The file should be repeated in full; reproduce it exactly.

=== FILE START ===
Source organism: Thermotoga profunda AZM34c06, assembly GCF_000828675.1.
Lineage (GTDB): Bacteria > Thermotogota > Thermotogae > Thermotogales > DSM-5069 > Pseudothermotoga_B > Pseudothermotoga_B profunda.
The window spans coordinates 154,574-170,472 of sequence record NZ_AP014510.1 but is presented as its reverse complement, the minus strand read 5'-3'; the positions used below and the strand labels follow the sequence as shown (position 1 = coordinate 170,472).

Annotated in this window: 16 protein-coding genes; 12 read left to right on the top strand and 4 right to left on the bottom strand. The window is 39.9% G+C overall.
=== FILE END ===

Source organism: Thermotoga profunda AZM34c06, assembly GCF_000828675.1.
Lineage (GTDB): Bacteria > Thermotogota > Thermotogae > Thermotogales > DSM-5069 > Pseudothermotoga_B > Pseudothermotoga_B profunda.
The window spans coordinates 154,574-170,472 of sequence record NZ_AP014510.1 but is presented as its reverse complement, the minus strand read 5'-3'; the positions used below and the strand labels follow the sequence as shown (position 1 = coordinate 170,472).

Annotated in this window: 16 protein-coding genes; 12 read left to right on the top strand and 4 right to left on the bottom strand. The window is 39.9% G+C overall.